cessation of consciousness

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Visigoth
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Re: cessation of consciousness

Post by Visigoth »

DooDoot wrote: Tue Jan 05, 2021 2:54 am
Visigoth wrote: Mon Jan 04, 2021 5:32 pm Can you please suggest how 'cessation' in this context brings about cessation of NamaRupa?
The same meaning. Regards :)

Elaboration on 'the same meaning' is requested.

I meant to say, for 'cessation of consciousness' suttas referred to by you gave a explicit meaning of what it is i.e. cessation of delight and craving.

In similar way, what is cessation of 'NamaRupa'? What actually ceases?

When Nama is defined as: Contact, Feeling, Perception, Intention and Attention (activities of mind, - I wonder if it can be considered as Mano Sankara?) and Rupa is defined as: 4 great Primaries and their derivatives (something out there giving rise to respective sense consciousness, sometimes translated as materiality - I wonder if it can be understood as Kantian Neumona?)

Notwithstanding the wondering in parenthesis, I would be more than happy to receive opinions on them though, but limiting myself to immediate question, how to understand cessation of NamaRupa when NamaRupa is defined as stated?

What actually ceases when NamaRupa ceases?
2600htz
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Re: cessation of consciousness

Post by 2600htz »

Hi:

Yeah, in Buddhist there are a couple of different context for "cessation of consciousness".

1)in dependent origination one interpretation is that without ignorance there is the "cessation of defiled consciousness".

2) This means that someone without ignorance, like the Buddha, still obviously had consciousness arising, just that not with ignorance as condition.

3)in the context of cessation of perception and feeling state is not just a cessation of Defiled consciousness, but of every kind of consciousness. Same with parinibbana (death of an arahant)

4)In mundane context, getting general anesthesia, is a "cessation of consciousness", same at certain stages of sleep, and in death.

Regards.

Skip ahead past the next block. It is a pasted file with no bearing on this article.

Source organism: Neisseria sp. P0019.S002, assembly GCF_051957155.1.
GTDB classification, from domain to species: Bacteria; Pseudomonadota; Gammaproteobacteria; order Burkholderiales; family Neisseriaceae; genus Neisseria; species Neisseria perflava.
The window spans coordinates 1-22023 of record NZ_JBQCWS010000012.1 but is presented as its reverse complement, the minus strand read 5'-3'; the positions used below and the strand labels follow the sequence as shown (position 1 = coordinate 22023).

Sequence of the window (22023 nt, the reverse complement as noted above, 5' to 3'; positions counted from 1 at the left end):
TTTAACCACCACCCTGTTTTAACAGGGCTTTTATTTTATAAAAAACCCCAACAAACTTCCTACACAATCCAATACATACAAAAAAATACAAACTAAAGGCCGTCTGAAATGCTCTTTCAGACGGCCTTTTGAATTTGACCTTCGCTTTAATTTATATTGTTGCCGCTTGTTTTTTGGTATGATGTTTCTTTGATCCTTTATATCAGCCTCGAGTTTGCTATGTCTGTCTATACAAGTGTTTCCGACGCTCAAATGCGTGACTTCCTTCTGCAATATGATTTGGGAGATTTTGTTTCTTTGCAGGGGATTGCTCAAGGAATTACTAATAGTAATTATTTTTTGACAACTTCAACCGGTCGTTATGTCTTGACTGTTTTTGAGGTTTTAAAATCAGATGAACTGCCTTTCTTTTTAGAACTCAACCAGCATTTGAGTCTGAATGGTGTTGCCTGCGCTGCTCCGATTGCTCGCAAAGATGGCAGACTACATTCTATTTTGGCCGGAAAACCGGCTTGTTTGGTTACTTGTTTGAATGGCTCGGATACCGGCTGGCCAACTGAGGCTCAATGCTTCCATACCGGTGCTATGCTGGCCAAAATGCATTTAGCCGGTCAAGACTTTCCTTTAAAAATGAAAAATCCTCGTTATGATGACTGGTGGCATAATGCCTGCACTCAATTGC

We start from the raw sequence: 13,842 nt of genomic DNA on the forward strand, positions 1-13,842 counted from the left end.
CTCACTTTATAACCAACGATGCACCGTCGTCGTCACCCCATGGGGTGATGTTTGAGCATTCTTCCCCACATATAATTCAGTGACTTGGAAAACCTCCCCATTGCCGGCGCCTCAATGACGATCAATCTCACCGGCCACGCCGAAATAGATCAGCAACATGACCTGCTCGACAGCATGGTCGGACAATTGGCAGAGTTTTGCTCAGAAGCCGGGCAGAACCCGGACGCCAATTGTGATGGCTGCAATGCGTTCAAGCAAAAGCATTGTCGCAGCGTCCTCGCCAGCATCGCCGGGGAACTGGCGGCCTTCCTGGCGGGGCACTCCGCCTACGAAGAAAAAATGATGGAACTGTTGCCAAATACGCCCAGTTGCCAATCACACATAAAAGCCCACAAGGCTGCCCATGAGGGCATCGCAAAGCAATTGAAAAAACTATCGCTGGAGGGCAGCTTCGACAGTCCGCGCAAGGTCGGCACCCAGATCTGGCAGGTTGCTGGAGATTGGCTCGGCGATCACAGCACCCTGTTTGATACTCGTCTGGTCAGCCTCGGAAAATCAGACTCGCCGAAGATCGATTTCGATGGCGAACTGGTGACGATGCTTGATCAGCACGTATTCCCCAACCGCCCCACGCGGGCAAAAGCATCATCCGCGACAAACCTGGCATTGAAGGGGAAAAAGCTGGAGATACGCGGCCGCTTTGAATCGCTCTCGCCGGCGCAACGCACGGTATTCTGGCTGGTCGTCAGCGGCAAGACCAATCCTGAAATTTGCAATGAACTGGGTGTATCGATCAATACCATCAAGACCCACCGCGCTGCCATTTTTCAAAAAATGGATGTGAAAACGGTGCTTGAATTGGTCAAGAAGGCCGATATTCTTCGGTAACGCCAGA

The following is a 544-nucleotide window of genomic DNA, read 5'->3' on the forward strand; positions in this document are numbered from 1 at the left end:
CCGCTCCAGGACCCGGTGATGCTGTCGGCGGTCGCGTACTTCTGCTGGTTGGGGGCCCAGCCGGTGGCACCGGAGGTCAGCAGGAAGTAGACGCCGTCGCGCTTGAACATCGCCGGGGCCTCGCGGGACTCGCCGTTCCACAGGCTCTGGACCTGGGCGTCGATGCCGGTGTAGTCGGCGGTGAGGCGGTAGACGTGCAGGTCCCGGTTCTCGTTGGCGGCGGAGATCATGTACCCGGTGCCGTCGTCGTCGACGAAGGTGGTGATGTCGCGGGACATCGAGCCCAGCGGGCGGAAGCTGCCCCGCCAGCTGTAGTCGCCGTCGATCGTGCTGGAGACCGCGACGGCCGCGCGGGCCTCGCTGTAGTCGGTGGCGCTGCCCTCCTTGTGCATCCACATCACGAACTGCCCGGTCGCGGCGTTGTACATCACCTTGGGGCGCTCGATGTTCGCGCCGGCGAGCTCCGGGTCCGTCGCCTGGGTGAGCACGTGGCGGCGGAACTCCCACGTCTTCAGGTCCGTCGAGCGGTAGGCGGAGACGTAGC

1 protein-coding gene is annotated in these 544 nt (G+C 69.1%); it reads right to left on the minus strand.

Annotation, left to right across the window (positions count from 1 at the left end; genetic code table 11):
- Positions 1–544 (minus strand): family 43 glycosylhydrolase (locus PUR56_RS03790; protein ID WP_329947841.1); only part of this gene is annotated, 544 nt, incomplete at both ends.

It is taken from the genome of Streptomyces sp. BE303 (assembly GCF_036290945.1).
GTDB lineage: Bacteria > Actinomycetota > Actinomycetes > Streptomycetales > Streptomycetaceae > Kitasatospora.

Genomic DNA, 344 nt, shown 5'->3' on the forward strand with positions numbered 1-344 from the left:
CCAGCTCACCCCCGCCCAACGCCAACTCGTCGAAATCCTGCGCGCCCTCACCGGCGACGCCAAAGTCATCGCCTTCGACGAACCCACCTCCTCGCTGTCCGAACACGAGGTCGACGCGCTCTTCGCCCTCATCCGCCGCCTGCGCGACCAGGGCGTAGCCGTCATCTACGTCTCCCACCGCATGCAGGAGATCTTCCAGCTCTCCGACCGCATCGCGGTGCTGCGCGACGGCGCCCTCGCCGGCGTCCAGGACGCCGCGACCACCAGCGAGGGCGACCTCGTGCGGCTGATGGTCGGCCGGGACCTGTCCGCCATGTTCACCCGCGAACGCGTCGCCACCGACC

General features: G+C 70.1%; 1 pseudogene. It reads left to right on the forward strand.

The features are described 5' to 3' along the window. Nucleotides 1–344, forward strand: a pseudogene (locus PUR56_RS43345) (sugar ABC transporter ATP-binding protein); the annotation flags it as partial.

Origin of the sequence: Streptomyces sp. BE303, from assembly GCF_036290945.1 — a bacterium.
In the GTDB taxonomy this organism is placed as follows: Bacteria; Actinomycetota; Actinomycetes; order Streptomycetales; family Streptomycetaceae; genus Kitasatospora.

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Zom
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Re: cessation of consciousness

Post by Zom »

1)in dependent origination one interpretation is that without ignorance there is the "cessation of defiled consciousness".
This is a wrong interpretation.
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cappuccino
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Re: cessation of consciousness

Post by cappuccino »

Kevatta Sutta wrote:Consciousness without feature,
without end,
luminous all around:
Here water, earth, fire, & wind
have no footing.
Here long & short
coarse & fine
fair & foul
name & form
are all brought to an end.
With the cessation of consciousness
each is here brought to an end.'
:quote:
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Visigoth
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Re: cessation of consciousness

Post by Visigoth »

DooDoot wrote: Tue Jan 05, 2021 2:54 am
Visigoth wrote: Mon Jan 04, 2021 5:32 pm Can you please suggest how 'cessation' in this context brings about cessation of NamaRupa?
The same meaning. Regards :)
When we say NamaRupa ceases it would mean Nama=contact, feeling, perception, attention, intention (all mental activities) and Rupa=4 great primaries and their derivatives would cease.

What does it mean to have them ceased?

What actually ceases when we say NamaRupa ceases?
Last edited by Visigoth on Thu Jan 07, 2021 5:40 pm, edited 1 time in total.
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DooDoot
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Re: cessation of consciousness

Post by DooDoot »